A Window to the Universe
The history of 20th century astronomy is inextricably linked to the Carnegie Observatories. From the revelation of the universe’s expansion to the discovery of dark energy, Carnegie Observatories scientists have transformed humankind’s understanding of the cosmos.
Carnegie astronomers are also playing a forefront role in developing the next generation Giant Magellan Telescope, currently under construction at our Last Campanas Observatory in Chile, as well as designing and building state-of-the-instruments that will enhance the capabilities of our entire suite of telescopes.
Our on-site machine shop means that Carnegie observers and theorists can work closely with engineers and machinists to advance the pace of discovery and drive breakthroughs at every scale of astronomy and astrophysics.
Carnegie's Las Campanas Observatory is located at a superb site high in the southern reaches of Chile’s Atacama Desert,. It is home to our du Pont, Swope, and twin Magellan telescopes. The next-generation Giant Magellan Telescope is also under construction at the facility.Learn More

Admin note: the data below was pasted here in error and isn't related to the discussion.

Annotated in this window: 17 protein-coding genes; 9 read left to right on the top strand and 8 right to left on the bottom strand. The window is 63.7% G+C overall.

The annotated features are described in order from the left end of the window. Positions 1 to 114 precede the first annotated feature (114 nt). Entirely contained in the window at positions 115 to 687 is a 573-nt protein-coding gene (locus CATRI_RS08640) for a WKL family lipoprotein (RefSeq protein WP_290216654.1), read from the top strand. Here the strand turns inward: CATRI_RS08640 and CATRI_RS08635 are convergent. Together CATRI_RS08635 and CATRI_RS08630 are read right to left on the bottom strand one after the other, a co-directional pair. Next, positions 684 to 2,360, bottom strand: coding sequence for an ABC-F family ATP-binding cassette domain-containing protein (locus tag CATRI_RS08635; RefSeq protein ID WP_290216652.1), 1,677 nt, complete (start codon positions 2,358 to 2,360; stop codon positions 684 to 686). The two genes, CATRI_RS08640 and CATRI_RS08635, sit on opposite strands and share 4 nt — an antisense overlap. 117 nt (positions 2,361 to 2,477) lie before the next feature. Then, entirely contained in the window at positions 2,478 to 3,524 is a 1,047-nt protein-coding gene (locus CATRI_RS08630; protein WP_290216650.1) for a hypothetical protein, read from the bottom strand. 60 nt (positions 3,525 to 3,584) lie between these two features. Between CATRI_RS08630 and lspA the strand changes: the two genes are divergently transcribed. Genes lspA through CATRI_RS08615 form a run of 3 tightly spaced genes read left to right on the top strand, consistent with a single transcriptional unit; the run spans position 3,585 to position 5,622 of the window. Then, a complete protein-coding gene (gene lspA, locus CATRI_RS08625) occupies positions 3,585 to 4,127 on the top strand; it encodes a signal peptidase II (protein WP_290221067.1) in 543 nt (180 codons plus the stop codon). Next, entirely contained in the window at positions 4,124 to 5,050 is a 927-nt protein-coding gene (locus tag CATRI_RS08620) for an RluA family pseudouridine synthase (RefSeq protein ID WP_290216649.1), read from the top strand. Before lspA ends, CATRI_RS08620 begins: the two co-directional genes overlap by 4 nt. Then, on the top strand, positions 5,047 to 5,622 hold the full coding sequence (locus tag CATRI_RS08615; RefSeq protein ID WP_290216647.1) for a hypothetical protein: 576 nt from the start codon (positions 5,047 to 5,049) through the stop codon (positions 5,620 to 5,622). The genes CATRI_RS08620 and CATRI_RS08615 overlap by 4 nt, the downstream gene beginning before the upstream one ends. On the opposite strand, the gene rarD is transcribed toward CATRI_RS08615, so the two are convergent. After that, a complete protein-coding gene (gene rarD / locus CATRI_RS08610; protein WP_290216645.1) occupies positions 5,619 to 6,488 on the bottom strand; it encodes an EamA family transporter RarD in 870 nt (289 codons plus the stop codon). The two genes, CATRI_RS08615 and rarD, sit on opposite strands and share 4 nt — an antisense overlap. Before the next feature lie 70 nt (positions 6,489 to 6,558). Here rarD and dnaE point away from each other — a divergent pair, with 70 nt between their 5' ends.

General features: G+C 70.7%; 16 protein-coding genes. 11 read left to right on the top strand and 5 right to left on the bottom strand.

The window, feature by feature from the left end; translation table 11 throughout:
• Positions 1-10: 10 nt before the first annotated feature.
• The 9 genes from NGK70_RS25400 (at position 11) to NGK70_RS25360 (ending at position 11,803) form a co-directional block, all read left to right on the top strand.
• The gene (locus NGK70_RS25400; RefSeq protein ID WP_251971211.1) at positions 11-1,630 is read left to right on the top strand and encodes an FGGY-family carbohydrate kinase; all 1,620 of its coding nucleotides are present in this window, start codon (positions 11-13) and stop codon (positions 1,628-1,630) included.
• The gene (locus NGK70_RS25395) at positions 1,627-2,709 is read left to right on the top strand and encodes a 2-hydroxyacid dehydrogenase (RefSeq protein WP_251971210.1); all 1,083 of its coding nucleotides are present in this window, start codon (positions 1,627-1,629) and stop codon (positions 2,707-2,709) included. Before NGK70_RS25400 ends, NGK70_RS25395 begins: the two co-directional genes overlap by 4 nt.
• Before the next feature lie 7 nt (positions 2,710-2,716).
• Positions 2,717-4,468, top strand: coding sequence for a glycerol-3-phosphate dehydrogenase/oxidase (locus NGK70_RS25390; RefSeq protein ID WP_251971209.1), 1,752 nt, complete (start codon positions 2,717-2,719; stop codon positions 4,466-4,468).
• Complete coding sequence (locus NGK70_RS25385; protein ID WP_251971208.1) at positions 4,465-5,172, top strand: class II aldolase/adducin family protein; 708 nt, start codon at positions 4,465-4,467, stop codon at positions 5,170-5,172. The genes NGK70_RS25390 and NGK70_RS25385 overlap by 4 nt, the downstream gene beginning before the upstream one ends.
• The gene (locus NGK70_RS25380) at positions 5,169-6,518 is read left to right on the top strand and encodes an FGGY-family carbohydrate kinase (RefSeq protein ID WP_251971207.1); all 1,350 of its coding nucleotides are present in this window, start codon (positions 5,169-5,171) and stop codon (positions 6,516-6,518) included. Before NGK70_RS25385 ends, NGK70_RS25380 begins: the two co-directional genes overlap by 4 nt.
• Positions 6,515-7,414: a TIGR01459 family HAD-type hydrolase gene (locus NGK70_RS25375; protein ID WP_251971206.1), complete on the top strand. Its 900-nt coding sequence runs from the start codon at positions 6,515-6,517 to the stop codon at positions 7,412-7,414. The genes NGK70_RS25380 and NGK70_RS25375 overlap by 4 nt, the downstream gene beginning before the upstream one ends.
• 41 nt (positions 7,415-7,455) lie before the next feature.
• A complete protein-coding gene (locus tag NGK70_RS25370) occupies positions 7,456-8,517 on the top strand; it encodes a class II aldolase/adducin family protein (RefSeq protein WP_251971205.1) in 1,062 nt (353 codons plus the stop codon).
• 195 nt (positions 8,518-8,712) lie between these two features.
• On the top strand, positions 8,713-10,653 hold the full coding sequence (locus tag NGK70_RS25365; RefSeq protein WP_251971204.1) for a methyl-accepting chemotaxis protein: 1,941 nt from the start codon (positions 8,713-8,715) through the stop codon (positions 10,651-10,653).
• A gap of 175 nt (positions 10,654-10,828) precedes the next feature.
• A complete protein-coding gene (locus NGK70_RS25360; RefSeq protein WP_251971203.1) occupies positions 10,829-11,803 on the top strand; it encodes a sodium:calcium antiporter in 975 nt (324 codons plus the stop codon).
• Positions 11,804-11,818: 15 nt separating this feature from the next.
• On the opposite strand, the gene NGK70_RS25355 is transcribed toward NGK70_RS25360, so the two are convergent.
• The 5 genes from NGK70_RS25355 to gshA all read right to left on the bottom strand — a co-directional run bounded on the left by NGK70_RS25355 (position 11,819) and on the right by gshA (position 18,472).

Our scientists are empowered to pursue long-term projects whose pace is dictated by the pace of discovery itself. It is this exceptional culture that has enabled the relatively small staff to make such disproportionately large contributions to astronomy.Learn More
Our founder George Ellery Hale was determined to push beyond the descriptive astronomy of earlier generations to understand the internal physics of the Sun and the stars. The Mount Wilson telescopes that he built transformed astronomy and astrophysics.Learn More